65,42 ↓ 100 JPY
11,22 ↓ 10 CNY
71,68 ↓ USD
64,44 ↓ 1000 KRW
+20° ветер 7 м/c
14 June


Russia says it discovered new coronavirus mutations in Siberia

The fear with coronavirus mutations is that they could render otherwise potent vaccines ineffective

Photo: Adobe

/NOVOSTIVL/ New coronavirus mutations have been found amongst people in Siberia, according to a top health official in Russia. The revelation comes as Russia has recently seen a huge increase in new coronavirus infections and deaths.

“We see certain changes in Siberia which allow us to assume that in this region it is forming its own version with specific mutations,” Anna Popova of the Russian-based Rospotrebnadzor said this week.

While further details surrounding the mutation remain unclear, this of course isn’t the first time we’ve seen stories regarding COVID-19 mutations. Earlier this month, Denmark, along with a few other countries in Europe, began noticing a new coronavirus mutation stemming from mink populations. As a result, Danish authorities were planning to cull 17 million mink as a preventative measure before backtracking on the plan.

The big fear associated with a coronavirus mutation is that it could render upcoming vaccines ineffective and, in turn, prolong the pandemic indefinitely. Fortunately, studies on the matter suggest that this isn’t the case.

“A US study in September found little evidence that mutations in the virus have made it deadlier,” The New York Post reports, “saying that the severity of COVID-19, the disease caused by the virus, was more strongly linked to patients’ underlying medical conditions and genetics.”

With respect to the coronavirus mutation in Europe, Dr. Fauci recently explained that it’s an issue to pay attention to but not something that warrants any sort of worry.

“Whenever you see something like that, you need to pay attention to it,” Fauci explained. “You certainly can’t just blow it off. You have got to look at it, you have got to take a look at what it means, what the mutation has to do with various aspects of the molecules that are responsible for the binding of antibodies.”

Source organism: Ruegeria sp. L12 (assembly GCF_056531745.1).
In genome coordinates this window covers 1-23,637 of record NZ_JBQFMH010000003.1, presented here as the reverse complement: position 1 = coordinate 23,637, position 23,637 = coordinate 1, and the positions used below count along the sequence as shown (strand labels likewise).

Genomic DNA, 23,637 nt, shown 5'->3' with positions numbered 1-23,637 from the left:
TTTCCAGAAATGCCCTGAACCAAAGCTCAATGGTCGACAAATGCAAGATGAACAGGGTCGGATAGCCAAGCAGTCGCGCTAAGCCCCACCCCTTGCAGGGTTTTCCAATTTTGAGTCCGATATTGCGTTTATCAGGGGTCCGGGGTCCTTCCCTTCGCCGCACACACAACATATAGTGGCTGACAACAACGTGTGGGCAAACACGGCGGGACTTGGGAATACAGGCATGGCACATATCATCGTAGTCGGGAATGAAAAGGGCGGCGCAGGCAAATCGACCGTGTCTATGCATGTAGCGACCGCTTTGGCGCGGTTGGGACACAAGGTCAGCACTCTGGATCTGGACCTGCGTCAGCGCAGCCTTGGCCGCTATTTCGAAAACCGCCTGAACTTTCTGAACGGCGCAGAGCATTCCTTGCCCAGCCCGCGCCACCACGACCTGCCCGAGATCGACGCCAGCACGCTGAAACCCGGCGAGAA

“It does not appear, at this point, that that mutation that’s been identified in the minks is going to have an impact on vaccines and affect a vaccine-induced response,” Fauci later added. “It might have an impact on certain monoclonal antibodies that are developed against the virus. We don’t know that yet. But at first cut, it doesn’t look like something that is going to be really a big problem for the vaccines that are currently being used to reduce an immune response.”

With coronavirus infections skyrocketing across the U.S., and across other parts of the world as well, the last thing anyone wants to hear is that a new strain is poised to take us back to square one. That said, it’s encouraging that both Pfizer and Moderna’s vaccines have proven to be 95% effective in clinical trials with no serious or harmful side effects reported. As it stands now, healthcare workers could start receiving Pfizer’s vaccine by mid-December.

It’s also worth noting that the antibody cocktail from Regeneron that helped treat President Trump when he had the coronavirus recently attained an Emergency Use Authorization from the FDA.